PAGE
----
The main challenge the developers face is the difficulty in distinguishing between silly or incomprehensible content and intentional spelling distortions, which could reflect sarcasm or emphasis. “Stupidity is not a binary distinction, but rather a matter of degree” – they say. For example, a comment like “this video is amazingggggg” should not be filtered because of its incorrect spelling, but something like “im firrsstt” will be tagged by the StupidFilter and the writer will receive a message demanding a change in phrasing before the comment can be posted. The pilot version of the StupidFilter will be able to filter comments with too much or too little capitalization, too many text-message abbreviations, excessive use of “LOL,” exclamation marks, and so on.
The project is still in the design and analysis phase – scientists have already gathered over 255,000 real user comments, primarily from “YouTube”. These comments are ranked on a five-point scale by a web-based ranking system and the results are ‘fed’ into the StupidFilter’s database. This database forms the basis for the analysis of incoming comments in terms of diction, not content. An alpha source code release date is set for late December 2008, and the creators say they are likely to adhere to this deadline.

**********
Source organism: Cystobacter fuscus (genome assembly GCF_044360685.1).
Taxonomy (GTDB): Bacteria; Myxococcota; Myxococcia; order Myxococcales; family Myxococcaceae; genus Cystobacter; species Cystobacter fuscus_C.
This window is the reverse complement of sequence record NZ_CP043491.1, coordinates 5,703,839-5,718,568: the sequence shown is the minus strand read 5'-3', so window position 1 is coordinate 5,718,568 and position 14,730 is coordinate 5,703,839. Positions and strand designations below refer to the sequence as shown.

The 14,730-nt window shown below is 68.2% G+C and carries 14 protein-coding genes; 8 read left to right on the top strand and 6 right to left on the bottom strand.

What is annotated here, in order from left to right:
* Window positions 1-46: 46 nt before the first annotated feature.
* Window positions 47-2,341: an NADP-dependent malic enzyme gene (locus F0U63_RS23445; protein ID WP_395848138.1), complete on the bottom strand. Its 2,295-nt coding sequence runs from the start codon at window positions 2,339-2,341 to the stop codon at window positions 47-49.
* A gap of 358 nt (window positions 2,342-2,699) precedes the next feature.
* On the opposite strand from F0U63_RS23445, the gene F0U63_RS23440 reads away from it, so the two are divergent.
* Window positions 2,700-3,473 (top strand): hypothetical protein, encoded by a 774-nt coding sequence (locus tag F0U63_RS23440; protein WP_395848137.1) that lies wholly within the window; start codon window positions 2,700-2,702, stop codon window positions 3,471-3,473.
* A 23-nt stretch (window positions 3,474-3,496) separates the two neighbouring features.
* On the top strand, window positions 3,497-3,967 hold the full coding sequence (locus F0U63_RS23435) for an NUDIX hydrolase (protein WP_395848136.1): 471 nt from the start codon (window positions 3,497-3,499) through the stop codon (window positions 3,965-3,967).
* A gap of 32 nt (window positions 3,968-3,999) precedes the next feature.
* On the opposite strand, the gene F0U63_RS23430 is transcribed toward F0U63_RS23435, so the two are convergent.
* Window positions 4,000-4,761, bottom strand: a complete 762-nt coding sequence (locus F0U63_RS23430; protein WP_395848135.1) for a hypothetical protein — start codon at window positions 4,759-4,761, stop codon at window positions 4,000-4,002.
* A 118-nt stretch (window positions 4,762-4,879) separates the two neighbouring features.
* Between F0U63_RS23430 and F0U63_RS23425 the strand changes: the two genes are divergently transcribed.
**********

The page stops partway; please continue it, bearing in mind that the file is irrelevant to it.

Once the research is complete, the developers plan to release core engine source code for incorporation into content management systems, blogs, wikis and the like. Additionally, they look forward to developing a fully implemented Firebox plug-in and a WordPress plug-in.
To the question “Isn’t filtering stupidity elitist?” the developers’ reply: “Yes. Yes, it is. That’s sort of the whole point. Effective textual communication requires at least some formal rigor, and we feel such rigor is worth encouraging and, at times, enforcing.”